Superman is the last son of dead planet, raised by salt-of-the-earth parents who taught him to use his power to help others, in support of “truth, justice, and the American way.”
Wonder Woman lived her entire life on an island of peace and prosperity; learning of the injustice and imbalance in the larger world she commits herself to being an ambassador of peace and defender of the weak.
Spider-Man is bitten by a radioactive spider and gains the proportional strength and abilities of a spider; he chooses to be a super hero because of the lesson from his uncle that “with great power comes great responsibility.”
Enslaved to Pharaoh in Egypt and in fear for their lives, the children of Israel escape their bondage and travel to a mysterious desert mountain, where they are gifted with a moral code and a mission: to be a holy people.
On Shavuot we celebrate the revelation of the Torah, and our acceptance of our unique destiny. On Passover we reenact our liberation from slavery, but on Shavuot we understand what it means for us to be free and how it shapes us and guides our actions in thew world.
Comic book origin stories are familiar to many of us; they tell us not just what happened to these characters, but why they choose to be heroes. Michael Chabon, in his fictionalized history of comics, The Amazing Adventures of Cavalier & Clay, points out that what many of the superheroes do is very similar — they fight crime — but the important thing is not if they fly or have super strength. What makes superheroes interesting, the reason people read comic books and come back to these stores over and over, even knowing that the plot follows a pattern (the hero will defeat the villain and save the world), is that even superhero characters have depth. We are intrigued by the why: why do they do what they do?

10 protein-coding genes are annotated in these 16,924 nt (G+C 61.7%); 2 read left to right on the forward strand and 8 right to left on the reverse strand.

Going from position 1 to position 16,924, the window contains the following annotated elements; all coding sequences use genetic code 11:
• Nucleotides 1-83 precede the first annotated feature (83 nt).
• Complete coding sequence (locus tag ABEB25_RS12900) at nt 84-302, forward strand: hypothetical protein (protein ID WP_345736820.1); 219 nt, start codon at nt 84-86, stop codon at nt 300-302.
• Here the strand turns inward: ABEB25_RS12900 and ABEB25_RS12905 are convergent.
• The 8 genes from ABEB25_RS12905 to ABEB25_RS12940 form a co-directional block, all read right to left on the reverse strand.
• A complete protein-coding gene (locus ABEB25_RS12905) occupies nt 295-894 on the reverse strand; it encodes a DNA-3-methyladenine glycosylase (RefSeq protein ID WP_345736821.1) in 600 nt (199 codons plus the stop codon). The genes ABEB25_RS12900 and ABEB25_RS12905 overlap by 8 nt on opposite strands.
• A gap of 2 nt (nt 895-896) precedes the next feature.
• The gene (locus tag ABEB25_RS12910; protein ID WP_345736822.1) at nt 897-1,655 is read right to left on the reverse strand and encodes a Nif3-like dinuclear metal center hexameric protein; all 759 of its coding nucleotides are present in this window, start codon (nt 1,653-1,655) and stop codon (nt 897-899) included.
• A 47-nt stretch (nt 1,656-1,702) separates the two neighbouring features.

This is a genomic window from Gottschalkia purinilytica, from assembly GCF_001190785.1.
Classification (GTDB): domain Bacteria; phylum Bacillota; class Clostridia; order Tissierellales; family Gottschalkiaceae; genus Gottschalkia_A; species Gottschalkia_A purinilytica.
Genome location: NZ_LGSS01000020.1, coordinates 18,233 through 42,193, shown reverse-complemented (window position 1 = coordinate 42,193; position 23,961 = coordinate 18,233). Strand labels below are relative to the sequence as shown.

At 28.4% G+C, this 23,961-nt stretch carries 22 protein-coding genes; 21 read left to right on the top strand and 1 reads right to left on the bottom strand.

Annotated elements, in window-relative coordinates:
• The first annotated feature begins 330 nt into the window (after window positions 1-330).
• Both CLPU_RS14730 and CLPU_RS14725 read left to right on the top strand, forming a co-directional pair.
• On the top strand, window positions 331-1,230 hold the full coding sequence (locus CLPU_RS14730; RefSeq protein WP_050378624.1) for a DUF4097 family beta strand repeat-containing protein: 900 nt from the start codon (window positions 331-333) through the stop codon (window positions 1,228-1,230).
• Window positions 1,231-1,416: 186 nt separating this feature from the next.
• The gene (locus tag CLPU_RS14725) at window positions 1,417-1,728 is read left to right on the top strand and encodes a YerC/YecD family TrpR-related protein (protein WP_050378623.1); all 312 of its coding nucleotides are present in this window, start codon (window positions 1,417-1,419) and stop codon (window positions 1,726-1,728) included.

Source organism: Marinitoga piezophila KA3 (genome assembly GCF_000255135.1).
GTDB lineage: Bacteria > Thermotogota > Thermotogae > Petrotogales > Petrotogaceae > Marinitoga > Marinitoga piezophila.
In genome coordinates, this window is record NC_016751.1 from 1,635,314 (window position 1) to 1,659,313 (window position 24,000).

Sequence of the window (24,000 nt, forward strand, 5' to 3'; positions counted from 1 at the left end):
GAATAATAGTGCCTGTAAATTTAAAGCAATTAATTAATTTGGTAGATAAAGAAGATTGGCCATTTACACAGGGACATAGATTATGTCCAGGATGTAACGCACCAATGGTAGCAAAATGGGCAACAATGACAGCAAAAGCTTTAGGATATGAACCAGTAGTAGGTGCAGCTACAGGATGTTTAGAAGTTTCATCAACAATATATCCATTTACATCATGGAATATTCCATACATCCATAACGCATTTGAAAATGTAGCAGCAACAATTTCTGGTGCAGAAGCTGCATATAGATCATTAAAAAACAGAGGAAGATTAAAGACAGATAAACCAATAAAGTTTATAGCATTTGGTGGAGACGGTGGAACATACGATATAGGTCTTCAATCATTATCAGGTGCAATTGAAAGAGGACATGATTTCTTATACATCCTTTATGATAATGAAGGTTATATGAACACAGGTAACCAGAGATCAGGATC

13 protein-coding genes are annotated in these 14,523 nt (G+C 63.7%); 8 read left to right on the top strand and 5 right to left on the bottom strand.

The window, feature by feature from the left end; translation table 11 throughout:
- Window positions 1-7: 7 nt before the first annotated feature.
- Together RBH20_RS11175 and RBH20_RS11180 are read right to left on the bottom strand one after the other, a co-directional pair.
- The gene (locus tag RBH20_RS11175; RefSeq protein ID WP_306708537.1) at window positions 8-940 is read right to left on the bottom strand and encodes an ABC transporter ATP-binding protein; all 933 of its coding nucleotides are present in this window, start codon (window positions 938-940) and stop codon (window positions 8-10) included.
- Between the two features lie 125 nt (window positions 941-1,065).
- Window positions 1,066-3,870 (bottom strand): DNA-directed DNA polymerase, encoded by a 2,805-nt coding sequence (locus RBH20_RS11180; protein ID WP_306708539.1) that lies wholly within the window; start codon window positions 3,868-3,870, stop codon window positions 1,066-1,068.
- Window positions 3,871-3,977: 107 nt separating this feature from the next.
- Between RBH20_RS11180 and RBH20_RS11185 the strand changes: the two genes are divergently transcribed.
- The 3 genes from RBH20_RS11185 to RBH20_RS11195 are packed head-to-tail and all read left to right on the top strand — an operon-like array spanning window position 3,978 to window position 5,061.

Shavuot is tied to the giving of the Torah, connected to Pesach from the counting of the Omer. Our “why” is because we were slaves in Egypt. The first commandment is our “why”: “I am Adonai your God who led you out of Egypt to be your God.” Our sense of commandedness is far more than just the first ten commandments — it comes from our often complex relationship with the Divine.
Much has been said about the “Nones”— the growing number of people who, when asked about religion, reply “None” — and there is an argument that one does not need to be religious to be moral… which is true. There are lots of paths to ethical behavior, but what makes Judaism interesting, and relevant today, is our struggle with the “why.” Does it matter if I am donating to a food pantry out of a sense of fairness, or because I feel commanded to, or because this mitzvah fulfills my Jewish soul? Ultimately, if everyone contributes no matter what the reasons, the food pantry will be full, but if I am obligated to do this mitzvah, if I see myself as a partner with God, it will not matter if I feel like it, or if I’m feeling generous or fair or sympathetic — I will continue to do this mitzvah even when I am not in the mood, because Torah is my reason why.
Rabbi Larry Hoffman offers this translation for the first commandment: “I am the One who frees people from what enslaves them” — our origin story and our mission, our moment of realizing what we must do and how we should strive to act in the world. Yes, anyone can be ethical. Everyone can and should work to make this world a better place. On Shavuot, we affirm that it is our Judaism and our commitment to Torah that shapes us and we invite the depth and complexity and meaning it adds to our story.
written with my husband, Isaac Brynjegard-Bialik